What my Oma Taught Me About Strength (WITH AUDIO)

May 2, 20196 Issue, Experience

The author’s Oma, Anni, at age 18. Photo submitted by Elli Wills.

By Elli Wills

In a modest three-room home in the town of Kula, dinner has just ended and a multi-generational family of seven settles in for the night. Outside, the winter air freezes the ground, but the family gathers around their strong clay hearth, that great source of heat and togetherness.

Michael sits down next to his wife, Francisca, and rubs his hands together.

“Warm house, warm meal—another day done,” he says.

Michael’s two younger daughters, Anni and Julianna, giggle to one another. With a stern voice but a playful twinkle in her eye, their grandmother, also named Julianna, reprimands them while Margareta, the eldest sister, watches with a smile at the corner of her lips. After a while, the girls’ grandfather, Anton, declares it time to get some rest. Tomorrow is another long day.

This is the scene I imagine playing out as my 91-year-old grandmother tells me about growing up in the 1930s in Eastern Europe. My grandmother, Anni, whom I call Oma (German for “grandmother”), has lived a life of hard work, selflessness, determination and love. She has always been an inspiration to me, but now, at age 23, I find myself wanting to know more about her past. About how she became the strong woman she is today.

After graduating college in 2018, I moved back home. I live with my 18-year-old brother, 50-year-old parents and my Oma. We are each other’s biggest support system, yet we also experience squabbles, tensions and power struggles.

Since coming home I have often contemplated my family’s power dynamics, which spurred my interest in the power dynamics of my Oma’s family nearly a century earlier. She had a drastically different upbringing than my brother and I did, and my parents before us. Yet my current family structure also bears some similarities to hers. In order to further illuminate this perceived Venn diagram, I spoke in-depth with my Oma to learn more about her life.

As a preface, I knew that interviewing my Oma would be somewhat challenging. Though she speaks English well and her mind is still sharp for her age, the language and generation gaps are still apparent and made sifting through our conversations a little difficult. I considered the task a healthy challenge—one that encourages growth. Not to mention, I value every moment I have with her.

The author and her Oma in a recent photo. Photo submitted by Elli Wills.

My Oma learned discipline and sacrifice very early, helping her family as much as she could, even at a young age. At 16, she lost her father to the Second World War and at 63 lost her husband to a heart attack. She travelled alone when immigrating to America at age 30 and didn’t lose an ounce of the discipline she learned growing up when she began her life here. She is the strongest woman I know. Her story—however small a portion of it I was able to glean from just three extended conversations—deserves to be told.

Born in 1928 in an eastern European town called Kula, my Oma grew up living with her parents, grandparents and two older sisters. Kula was located in Bačka, a region of what is now Serbia. The terrain was flat and cultivated for grain. The rich lived closest to the town centre, with households becoming poorer toward the periphery. The church, school and pharmacy were all within several yards of each other. There was a man whose sole job was to ring a bell to alert cows that it was time to be done grazing. Compared to the 21st-century American suburbia in which I was raised and currently reside, Kula is a world apart.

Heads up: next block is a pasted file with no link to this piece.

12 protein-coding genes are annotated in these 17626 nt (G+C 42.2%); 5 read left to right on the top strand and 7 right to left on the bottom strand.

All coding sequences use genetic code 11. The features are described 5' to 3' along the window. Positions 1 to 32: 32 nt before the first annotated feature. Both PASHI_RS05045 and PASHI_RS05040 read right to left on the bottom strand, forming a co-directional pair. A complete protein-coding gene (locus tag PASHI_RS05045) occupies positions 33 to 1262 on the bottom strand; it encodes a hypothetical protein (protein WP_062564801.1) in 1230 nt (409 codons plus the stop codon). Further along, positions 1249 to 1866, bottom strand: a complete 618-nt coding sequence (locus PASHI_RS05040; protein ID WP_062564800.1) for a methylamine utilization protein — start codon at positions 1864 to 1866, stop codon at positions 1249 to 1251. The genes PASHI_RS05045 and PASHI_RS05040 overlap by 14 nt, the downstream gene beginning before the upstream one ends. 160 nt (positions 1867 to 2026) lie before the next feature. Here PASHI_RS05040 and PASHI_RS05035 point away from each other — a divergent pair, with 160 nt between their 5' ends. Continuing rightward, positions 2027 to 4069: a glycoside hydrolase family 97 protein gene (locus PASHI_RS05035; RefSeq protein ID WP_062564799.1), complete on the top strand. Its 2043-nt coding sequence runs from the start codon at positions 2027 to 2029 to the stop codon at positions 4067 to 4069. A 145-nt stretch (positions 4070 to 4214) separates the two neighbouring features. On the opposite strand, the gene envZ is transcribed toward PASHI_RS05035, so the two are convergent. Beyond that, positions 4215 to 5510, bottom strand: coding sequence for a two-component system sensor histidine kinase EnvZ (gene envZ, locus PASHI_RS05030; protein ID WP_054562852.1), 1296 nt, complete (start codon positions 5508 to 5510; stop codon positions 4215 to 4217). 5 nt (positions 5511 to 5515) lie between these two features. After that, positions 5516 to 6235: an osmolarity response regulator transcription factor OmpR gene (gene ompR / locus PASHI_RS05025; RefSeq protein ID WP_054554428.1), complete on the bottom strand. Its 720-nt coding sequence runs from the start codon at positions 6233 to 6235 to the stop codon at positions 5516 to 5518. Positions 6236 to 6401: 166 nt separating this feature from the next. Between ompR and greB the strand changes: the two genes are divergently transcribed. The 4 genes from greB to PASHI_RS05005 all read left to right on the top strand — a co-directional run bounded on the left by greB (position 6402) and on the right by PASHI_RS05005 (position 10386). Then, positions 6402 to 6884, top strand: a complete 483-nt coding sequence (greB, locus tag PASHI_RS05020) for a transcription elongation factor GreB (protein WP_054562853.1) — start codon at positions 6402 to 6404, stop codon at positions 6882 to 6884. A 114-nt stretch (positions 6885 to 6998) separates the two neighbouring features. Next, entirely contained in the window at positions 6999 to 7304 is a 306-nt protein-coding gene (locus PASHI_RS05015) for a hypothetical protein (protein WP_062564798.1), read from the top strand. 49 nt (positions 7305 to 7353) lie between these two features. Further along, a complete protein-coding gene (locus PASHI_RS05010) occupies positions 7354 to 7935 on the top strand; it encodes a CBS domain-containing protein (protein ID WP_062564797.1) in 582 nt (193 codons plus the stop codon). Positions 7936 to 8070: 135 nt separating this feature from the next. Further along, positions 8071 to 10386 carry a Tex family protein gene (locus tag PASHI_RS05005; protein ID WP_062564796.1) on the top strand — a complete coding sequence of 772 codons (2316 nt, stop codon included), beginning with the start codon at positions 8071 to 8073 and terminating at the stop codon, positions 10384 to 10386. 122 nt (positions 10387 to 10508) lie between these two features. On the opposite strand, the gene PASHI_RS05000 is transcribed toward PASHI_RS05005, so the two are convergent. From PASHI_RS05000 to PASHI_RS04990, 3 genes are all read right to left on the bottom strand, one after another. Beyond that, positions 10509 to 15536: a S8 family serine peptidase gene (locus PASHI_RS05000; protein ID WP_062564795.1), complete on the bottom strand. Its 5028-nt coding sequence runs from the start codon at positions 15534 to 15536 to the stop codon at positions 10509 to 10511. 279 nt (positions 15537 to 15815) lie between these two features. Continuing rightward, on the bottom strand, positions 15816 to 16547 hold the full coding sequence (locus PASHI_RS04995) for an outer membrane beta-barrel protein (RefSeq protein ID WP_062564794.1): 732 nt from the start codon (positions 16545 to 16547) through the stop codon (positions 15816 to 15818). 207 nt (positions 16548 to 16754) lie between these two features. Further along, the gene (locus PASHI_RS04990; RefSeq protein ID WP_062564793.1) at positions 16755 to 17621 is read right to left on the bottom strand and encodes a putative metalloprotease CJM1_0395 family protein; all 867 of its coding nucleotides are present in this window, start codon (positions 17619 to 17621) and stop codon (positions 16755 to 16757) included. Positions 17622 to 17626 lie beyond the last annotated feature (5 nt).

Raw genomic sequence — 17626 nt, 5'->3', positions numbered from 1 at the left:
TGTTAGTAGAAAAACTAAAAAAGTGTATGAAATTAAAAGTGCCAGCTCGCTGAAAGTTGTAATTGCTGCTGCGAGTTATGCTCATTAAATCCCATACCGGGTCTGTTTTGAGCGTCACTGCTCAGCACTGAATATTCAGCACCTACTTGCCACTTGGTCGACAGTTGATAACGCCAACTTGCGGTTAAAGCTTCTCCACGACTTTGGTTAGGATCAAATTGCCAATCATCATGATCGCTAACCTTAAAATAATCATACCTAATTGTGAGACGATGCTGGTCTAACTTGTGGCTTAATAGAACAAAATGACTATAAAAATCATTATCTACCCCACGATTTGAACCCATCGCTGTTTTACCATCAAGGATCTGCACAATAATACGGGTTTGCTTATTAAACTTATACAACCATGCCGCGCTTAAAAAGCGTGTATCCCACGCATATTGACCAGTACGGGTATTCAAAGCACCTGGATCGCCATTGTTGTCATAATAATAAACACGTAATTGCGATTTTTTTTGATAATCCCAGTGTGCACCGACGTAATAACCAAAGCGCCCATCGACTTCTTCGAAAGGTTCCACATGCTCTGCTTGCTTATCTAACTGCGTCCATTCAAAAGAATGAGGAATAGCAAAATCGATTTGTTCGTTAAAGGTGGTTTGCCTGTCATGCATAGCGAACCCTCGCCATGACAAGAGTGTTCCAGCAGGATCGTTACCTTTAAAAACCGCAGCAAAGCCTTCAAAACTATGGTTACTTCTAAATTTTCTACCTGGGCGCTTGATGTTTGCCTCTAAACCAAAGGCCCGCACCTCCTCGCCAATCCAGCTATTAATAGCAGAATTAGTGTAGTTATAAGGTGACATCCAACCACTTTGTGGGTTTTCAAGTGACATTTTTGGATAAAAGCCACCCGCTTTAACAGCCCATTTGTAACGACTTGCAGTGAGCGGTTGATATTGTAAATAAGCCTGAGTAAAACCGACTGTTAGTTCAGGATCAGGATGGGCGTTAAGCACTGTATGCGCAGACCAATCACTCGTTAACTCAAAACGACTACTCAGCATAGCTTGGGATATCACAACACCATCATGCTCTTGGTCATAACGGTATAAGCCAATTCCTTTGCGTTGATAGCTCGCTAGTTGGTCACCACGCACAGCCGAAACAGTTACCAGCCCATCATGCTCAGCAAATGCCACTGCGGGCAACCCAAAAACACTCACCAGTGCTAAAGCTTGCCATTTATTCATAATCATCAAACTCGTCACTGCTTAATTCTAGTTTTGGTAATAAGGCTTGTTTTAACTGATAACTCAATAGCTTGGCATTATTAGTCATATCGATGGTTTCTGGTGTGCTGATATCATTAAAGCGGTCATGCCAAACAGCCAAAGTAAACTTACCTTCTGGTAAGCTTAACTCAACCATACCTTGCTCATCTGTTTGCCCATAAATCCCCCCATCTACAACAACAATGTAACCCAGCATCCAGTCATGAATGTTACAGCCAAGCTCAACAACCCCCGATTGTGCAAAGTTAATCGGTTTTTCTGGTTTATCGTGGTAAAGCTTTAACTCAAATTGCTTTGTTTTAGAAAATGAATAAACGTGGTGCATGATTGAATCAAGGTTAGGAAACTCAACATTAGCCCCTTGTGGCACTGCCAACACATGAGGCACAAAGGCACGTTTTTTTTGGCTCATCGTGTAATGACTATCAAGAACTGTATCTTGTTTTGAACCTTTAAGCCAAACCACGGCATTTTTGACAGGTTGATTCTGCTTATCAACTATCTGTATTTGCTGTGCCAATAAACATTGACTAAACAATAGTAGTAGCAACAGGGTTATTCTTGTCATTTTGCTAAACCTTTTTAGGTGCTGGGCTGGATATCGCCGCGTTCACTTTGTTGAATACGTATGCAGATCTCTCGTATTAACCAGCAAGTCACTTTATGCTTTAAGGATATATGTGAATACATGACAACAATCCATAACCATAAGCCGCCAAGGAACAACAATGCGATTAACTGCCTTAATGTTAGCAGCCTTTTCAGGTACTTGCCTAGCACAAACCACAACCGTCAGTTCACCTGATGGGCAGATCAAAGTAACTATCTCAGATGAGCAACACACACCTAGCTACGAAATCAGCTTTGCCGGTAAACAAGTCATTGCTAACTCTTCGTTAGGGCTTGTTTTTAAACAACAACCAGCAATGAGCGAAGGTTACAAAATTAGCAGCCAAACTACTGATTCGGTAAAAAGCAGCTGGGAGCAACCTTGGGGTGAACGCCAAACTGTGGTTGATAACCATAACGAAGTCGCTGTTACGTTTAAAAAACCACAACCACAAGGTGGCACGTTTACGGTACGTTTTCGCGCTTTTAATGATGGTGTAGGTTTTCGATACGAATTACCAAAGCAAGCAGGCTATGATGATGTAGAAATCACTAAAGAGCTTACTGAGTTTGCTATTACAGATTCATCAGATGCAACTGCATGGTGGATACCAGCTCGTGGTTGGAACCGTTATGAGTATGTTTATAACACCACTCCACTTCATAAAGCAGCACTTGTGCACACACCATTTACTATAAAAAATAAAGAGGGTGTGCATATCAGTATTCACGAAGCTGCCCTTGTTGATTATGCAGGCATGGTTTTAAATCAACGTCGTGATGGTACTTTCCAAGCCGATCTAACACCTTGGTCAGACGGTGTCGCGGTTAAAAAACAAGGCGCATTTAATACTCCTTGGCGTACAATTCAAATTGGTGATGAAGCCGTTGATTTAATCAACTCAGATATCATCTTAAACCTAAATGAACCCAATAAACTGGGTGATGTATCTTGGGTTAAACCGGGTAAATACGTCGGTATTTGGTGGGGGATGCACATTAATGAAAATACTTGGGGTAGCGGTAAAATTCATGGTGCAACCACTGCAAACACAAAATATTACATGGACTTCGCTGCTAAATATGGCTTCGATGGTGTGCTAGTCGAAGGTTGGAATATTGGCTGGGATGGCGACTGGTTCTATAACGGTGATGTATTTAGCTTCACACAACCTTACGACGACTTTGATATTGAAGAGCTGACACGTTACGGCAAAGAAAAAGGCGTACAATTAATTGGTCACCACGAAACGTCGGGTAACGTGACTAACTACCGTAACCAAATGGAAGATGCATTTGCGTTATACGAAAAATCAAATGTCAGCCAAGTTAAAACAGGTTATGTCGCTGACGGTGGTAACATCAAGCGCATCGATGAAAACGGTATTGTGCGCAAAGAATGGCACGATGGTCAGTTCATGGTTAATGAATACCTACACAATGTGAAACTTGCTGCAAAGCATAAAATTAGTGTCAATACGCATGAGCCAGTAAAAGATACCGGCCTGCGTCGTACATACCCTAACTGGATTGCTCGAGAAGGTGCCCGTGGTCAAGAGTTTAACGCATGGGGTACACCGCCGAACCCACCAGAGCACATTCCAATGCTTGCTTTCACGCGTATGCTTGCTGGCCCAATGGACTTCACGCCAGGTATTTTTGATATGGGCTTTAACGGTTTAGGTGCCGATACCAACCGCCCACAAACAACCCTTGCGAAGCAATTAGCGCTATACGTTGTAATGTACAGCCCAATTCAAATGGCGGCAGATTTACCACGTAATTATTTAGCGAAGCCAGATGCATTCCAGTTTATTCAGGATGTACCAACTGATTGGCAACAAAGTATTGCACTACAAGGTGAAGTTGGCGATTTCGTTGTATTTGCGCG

According to my Oma, nights of talk and laughter around the stove in the wintertime were common and cherished. But for every peaceful night, there was a long day of toiling before it: My Oma’s parents, Michael and Francisca, worked from dawn to dusk in the wheat fields of the wealthy during the summer and in a hemp factory during the winter; after school, the three girls helped the grandparents around the house, going to work for other families when they came of age. Each played a role in the family’s survival.

Audio: “In the winter, we were sitting around the stove…”

Although my Oma’s family was not impoverished (“We all had a living, we never were starving!”), they would probably be considered low or lower-middle class by today’s standards, seeing that they provided labour to more affluent families in return for money and a portion of the harvest. This family unit operated in an environment of practicality and frugality, which in turn affected the household power dynamics.

When I ask my Oma who had the most power in her family of seven, she tells me that it was her grandmother: “Who had the power? Of course my parents did, but in the house it was my grandmother who had the power because she took care of everything and we children had to do chores.”

Audio: “Who had the power? Of course, my parents…”

My Oma’s parents transferred the day-to-day power to my Oma’s grandmother, Julianna, while they laboured in the fields or the factories. In my household today, my parents jointly hold the most power. They make decisions together, they handle the finances together, and they each contribute to the physical maintenance and emotional well-being of our household. Though they both have full-time schedules (my father as a high school teacher and my mother as a stay-at-home mom), there is no circumstance that compels them to delegate the highest power to someone else.

One could say, then, that Michael and Francisca had the highest authority because it was their household, but Julianna had the most “real-time” power because she, in essence, ran it. In fact, my Oma tells me that her grandmother was the person who spent the most time raising her. While Michael and Francisca worked nearly 12-hour days, Julianna saw to the child rearing.